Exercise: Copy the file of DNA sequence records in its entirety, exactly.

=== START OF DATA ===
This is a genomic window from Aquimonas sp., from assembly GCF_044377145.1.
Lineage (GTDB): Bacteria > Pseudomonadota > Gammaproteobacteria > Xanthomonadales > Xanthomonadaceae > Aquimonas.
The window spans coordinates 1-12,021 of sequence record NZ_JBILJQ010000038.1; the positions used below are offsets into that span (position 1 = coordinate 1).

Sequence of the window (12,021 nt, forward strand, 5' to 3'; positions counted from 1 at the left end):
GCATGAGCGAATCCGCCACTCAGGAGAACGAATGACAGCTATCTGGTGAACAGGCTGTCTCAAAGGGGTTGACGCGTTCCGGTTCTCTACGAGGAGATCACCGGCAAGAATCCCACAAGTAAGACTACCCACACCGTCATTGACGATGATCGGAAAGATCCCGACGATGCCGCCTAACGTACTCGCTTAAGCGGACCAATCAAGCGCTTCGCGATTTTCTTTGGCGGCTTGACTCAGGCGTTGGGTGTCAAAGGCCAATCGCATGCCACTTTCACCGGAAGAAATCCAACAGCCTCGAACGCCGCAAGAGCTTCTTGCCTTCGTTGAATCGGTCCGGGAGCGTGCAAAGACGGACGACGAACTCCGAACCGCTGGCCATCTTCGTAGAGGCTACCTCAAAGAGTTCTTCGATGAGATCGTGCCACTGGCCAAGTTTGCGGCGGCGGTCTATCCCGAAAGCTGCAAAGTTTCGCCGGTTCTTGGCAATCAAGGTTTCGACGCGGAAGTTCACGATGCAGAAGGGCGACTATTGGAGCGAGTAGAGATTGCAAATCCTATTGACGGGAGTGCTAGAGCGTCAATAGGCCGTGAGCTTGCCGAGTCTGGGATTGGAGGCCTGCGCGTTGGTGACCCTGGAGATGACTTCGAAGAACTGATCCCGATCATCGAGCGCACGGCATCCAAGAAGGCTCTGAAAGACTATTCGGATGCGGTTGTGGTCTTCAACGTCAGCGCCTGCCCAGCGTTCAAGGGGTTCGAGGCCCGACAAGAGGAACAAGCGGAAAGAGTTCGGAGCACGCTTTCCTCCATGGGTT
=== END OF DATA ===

This is a genomic window from Aquimonas sp., from assembly GCF_044377145.1.
Lineage (GTDB): Bacteria > Pseudomonadota > Gammaproteobacteria > Xanthomonadales > Xanthomonadaceae > Aquimonas.
The window spans coordinates 1-12,021 of sequence record NZ_JBILJQ010000038.1; the positions used below are offsets into that span (position 1 = coordinate 1).

Sequence of the window (12,021 nt, forward strand, 5' to 3'; positions counted from 1 at the left end):
GCATGAGCGAATCCGCCACTCAGGAGAACGAATGACAGCTATCTGGTGAACAGGCTGTCTCAAAGGGGTTGACGCGTTCCGGTTCTCTACGAGGAGATCACCGGCAAGAATCCCACAAGTAAGACTACCCACACCGTCATTGACGATGATCGGAAAGATCCCGACGATGCCGCCTAACGTACTCGCTTAAGCGGACCAATCAAGCGCTTCGCGATTTTCTTTGGCGGCTTGACTCAGGCGTTGGGTGTCAAAGGCCAATCGCATGCCACTTTCACCGGAAGAAATCCAACAGCCTCGAACGCCGCAAGAGCTTCTTGCCTTCGTTGAATCGGTCCGGGAGCGTGCAAAGACGGACGACGAACTCCGAACCGCTGGCCATCTTCGTAGAGGCTACCTCAAAGAGTTCTTCGATGAGATCGTGCCACTGGCCAAGTTTGCGGCGGCGGTCTATCCCGAAAGCTGCAAAGTTTCGCCGGTTCTTGGCAATCAAGGTTTCGACGCGGAAGTTCACGATGCAGAAGGGCGACTATTGGAGCGAGTAGAGATTGCAAATCCTATTGACGGGAGTGCTAGAGCGTCAATAGGCCGTGAGCTTGCCGAGTCTGGGATTGGAGGCCTGCGCGTTGGTGACCCTGGAGATGACTTCGAAGAACTGATCCCGATCATCGAGCGCACGGCATCCAAGAAGGCTCTGAAAGACTATTCGGATGCGGTTGTGGTCTTCAACGTCAGCGCCTGCCCAGCGTTCAAGGGGTTCGAGGCCCGACAAGAGGAACAAGCGGAAAGAGTTCGGAGCACGCTTTCCTCCATGGGTT